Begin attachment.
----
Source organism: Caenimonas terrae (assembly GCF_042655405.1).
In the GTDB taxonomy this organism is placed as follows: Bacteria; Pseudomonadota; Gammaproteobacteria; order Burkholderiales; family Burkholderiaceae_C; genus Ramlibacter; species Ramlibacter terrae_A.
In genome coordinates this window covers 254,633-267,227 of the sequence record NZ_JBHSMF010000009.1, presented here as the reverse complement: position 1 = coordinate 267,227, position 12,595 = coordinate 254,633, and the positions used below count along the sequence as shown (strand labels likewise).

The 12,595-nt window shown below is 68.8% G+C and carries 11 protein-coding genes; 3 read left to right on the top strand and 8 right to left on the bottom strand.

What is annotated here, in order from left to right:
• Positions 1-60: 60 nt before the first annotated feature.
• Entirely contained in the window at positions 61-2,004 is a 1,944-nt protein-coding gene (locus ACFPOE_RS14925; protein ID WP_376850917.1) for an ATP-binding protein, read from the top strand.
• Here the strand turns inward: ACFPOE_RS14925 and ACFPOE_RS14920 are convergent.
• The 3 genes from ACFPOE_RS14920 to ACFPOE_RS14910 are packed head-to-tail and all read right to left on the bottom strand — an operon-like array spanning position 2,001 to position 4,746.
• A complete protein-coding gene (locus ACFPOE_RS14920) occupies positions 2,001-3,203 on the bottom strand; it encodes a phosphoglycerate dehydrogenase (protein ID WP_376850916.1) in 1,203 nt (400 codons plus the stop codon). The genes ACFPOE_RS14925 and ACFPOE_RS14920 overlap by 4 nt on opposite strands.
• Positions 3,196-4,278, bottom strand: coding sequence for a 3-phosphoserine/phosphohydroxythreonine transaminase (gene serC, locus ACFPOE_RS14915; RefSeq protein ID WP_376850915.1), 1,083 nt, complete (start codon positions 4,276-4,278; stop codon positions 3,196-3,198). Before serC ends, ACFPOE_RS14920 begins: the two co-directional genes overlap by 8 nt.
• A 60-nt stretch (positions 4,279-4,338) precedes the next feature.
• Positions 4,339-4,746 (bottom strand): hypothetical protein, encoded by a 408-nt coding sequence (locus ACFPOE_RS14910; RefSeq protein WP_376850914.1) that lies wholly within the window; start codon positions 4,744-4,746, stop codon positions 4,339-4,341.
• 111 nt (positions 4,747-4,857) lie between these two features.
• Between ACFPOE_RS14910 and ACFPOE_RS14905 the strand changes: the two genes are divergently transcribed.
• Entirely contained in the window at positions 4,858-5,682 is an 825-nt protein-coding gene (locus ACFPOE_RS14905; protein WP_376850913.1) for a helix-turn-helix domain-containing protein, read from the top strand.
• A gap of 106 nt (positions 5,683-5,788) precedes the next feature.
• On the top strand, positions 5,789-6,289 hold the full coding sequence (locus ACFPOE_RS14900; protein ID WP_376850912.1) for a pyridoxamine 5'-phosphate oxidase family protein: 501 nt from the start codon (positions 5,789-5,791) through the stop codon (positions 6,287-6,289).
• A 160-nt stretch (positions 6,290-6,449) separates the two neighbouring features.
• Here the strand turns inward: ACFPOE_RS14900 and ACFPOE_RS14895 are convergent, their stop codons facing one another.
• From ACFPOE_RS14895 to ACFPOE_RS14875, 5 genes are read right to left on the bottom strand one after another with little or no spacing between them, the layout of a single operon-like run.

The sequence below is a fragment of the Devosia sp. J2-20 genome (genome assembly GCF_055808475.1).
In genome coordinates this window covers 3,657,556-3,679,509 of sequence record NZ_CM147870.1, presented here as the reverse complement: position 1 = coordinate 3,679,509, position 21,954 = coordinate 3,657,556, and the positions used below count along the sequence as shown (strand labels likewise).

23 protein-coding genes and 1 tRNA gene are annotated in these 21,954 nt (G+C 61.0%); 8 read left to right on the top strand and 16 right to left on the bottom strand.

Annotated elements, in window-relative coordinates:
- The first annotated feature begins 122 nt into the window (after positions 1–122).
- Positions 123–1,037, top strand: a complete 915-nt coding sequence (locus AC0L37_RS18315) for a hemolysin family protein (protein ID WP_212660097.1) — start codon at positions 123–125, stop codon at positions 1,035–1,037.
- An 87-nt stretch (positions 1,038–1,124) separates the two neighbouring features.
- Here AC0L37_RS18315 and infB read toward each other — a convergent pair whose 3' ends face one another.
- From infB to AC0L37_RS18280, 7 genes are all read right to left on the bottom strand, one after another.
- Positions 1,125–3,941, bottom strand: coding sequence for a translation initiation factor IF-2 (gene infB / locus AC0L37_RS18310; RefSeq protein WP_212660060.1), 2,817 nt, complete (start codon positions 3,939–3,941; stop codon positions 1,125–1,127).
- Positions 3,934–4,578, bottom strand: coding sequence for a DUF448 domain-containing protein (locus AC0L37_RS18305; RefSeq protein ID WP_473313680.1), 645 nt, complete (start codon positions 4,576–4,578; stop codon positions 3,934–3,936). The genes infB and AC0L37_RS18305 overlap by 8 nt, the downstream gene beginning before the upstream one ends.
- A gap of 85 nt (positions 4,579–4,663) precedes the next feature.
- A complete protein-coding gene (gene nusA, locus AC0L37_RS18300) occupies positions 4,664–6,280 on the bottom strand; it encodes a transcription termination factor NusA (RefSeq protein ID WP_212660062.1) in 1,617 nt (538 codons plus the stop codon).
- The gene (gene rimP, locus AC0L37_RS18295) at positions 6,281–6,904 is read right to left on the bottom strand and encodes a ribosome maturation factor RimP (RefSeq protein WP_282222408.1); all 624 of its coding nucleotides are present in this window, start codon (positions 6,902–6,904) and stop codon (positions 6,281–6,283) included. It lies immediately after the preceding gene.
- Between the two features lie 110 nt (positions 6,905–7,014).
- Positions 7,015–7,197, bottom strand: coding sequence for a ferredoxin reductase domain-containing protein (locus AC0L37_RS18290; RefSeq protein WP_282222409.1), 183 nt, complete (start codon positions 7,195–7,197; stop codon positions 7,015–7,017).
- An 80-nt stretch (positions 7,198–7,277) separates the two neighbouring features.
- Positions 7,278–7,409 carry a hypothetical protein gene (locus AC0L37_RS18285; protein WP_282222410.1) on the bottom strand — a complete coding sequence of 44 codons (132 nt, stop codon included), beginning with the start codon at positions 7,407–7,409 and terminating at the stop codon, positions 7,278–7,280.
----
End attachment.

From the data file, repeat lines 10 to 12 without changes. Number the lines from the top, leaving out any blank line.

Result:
• A complete protein-coding gene (locus ACFPOE_RS14920) occupies positions 2,001-3,203 on the bottom strand; it encodes a phosphoglycerate dehydrogenase (protein ID WP_376850916.1) in 1,203 nt (400 codons plus the stop codon). The genes ACFPOE_RS14925 and ACFPOE_RS14920 overlap by 4 nt on opposite strands.
• Positions 3,196-4,278, bottom strand: coding sequence for a 3-phosphoserine/phosphohydroxythreonine transaminase (gene serC, locus ACFPOE_RS14915; RefSeq protein ID WP_376850915.1), 1,083 nt, complete (start codon positions 4,276-4,278; stop codon positions 3,196-3,198). Before serC ends, ACFPOE_RS14920 begins: the two co-directional genes overlap by 8 nt.
• A 60-nt stretch (positions 4,279-4,338) precedes the next feature.